All films much engage in some measure of "theatrics" or they would be utterly unwatchable. There has never been a single, noteworthy historical painting, or film, that is the exact equivalent of an academic reference text.Expat Yank compares "The Path to 9/11" to "Patton", to Michael Moore's "Fahrenheit 9/11", to… Shakespeare, and to… Emmanuel Leutze's "General George Washington Crossing the Delaware". Besides that, Robert Tumminello does the logical (something hand-wringers so often fail to do); he considers the alternatives…
For instance, the film "Patton" is riddled with inaccuracies, and some are quite historically misleading.
The main issue apparently irritating many is that they feel "Path's" inaccuracies stem from mostly one side: Clinton's. Actually, it just seems that way. For since most of the film covered a time frame in parallel with the 1993-2001 Clinton administration, it is therefore unavoidable that the Clinton people got much more "air time", and therefore, by default, their "actions" or "inactions" appeared to loom much larger in the scheme of things. (Hey, Clinton won the re-election he wanted in 1996, so his people have to take the hits. What would a Dole administration have done? We can't know. But probably little all that different.)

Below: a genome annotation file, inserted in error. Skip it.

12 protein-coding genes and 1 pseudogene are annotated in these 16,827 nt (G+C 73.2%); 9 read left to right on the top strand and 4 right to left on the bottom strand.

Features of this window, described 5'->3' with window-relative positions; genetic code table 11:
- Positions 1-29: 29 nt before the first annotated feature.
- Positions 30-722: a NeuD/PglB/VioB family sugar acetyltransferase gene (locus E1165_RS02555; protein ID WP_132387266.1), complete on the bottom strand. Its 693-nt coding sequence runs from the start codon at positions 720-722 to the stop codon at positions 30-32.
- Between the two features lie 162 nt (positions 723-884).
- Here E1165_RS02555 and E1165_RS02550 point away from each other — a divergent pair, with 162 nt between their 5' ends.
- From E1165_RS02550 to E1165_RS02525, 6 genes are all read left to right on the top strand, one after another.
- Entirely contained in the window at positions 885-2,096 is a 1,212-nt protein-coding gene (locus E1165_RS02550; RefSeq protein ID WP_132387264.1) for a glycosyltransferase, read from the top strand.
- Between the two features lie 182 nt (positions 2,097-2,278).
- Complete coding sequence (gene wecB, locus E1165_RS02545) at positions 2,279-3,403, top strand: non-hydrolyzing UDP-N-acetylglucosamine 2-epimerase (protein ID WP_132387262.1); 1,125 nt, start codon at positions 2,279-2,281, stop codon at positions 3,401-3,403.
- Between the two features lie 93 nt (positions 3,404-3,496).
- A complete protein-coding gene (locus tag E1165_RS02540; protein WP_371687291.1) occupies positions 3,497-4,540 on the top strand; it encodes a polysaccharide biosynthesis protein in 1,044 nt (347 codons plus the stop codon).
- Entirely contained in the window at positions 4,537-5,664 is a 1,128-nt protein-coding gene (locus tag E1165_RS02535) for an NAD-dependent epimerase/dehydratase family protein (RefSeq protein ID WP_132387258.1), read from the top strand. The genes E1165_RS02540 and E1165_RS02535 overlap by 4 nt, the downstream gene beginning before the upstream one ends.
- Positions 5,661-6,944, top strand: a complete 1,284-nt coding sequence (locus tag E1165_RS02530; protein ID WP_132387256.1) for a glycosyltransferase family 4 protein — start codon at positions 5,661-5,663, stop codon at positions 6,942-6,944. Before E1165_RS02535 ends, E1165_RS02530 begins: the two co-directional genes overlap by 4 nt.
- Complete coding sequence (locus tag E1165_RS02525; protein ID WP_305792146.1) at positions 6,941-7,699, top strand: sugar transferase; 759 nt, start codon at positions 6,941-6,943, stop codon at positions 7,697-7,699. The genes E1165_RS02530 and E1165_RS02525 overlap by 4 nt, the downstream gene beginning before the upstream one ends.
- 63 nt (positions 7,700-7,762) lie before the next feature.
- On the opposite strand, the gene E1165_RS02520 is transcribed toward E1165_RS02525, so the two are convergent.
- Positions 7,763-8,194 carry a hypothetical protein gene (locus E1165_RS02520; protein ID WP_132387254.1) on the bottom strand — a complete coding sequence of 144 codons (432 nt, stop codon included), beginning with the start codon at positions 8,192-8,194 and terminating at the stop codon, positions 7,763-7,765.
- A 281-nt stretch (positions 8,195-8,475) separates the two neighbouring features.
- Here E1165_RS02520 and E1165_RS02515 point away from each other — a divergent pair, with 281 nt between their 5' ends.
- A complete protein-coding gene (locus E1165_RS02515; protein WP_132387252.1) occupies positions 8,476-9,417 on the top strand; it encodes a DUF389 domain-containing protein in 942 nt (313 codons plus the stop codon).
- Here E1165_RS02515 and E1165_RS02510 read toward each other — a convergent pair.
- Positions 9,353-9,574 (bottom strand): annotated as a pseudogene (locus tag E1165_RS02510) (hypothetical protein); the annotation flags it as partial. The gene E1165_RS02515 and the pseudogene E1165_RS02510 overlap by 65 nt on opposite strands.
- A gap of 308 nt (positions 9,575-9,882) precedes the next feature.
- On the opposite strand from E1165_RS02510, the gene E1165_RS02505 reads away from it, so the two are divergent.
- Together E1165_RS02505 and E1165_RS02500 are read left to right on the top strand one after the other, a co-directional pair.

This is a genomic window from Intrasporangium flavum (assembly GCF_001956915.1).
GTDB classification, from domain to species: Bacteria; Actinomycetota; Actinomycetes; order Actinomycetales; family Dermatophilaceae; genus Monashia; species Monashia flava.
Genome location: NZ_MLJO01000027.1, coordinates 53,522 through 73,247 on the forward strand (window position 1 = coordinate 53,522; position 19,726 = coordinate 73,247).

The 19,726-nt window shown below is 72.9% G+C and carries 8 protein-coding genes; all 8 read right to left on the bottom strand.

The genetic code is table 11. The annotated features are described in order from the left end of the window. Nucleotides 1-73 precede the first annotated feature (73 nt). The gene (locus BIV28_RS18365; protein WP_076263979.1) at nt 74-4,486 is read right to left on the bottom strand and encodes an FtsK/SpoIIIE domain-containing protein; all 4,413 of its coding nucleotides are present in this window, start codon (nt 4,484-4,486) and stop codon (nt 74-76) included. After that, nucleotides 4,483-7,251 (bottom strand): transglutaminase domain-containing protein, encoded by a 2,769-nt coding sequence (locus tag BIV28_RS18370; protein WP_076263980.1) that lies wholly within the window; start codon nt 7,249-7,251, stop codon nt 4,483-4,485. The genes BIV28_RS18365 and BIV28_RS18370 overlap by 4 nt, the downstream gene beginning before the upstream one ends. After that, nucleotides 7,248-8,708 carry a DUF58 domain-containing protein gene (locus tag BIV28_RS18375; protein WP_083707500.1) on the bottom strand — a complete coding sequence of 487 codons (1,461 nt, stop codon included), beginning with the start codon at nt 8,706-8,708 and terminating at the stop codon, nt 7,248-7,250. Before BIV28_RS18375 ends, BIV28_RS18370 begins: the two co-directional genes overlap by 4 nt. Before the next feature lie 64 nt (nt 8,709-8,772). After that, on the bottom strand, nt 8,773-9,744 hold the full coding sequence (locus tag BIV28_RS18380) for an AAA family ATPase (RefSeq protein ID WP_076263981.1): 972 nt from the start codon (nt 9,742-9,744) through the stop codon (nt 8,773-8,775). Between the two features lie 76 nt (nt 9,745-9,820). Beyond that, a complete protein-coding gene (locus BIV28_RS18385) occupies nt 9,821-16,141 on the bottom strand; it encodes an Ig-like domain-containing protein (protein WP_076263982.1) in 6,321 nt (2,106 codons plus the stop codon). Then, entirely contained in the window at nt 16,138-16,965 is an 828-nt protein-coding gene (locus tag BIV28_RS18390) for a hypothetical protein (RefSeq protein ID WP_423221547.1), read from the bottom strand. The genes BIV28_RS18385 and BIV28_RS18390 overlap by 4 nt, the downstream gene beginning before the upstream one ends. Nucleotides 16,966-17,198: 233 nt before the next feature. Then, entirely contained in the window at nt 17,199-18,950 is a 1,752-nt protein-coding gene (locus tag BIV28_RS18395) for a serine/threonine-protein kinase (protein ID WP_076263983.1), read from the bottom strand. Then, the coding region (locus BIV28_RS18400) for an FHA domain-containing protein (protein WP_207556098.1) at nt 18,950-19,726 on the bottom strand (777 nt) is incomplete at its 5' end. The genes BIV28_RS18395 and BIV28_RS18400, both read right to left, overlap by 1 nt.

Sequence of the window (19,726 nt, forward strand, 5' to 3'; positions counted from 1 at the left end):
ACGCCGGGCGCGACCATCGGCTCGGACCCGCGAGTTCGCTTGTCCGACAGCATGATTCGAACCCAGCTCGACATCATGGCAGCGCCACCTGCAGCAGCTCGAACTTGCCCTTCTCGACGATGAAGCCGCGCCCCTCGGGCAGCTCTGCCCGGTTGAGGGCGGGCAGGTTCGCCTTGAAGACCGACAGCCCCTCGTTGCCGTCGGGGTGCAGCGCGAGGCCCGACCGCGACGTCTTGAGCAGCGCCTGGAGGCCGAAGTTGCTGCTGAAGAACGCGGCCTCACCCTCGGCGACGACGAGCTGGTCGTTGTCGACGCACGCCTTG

And the film doesn't exactly portray the (in office not even 9 months, as of September 11) Bush people as all that sharp either. … However, consider this: if Gore had been elected in 2000, and everything else had happened exactly the same way, could anyone have made a partisan case about the film's faults? It's hard to see how.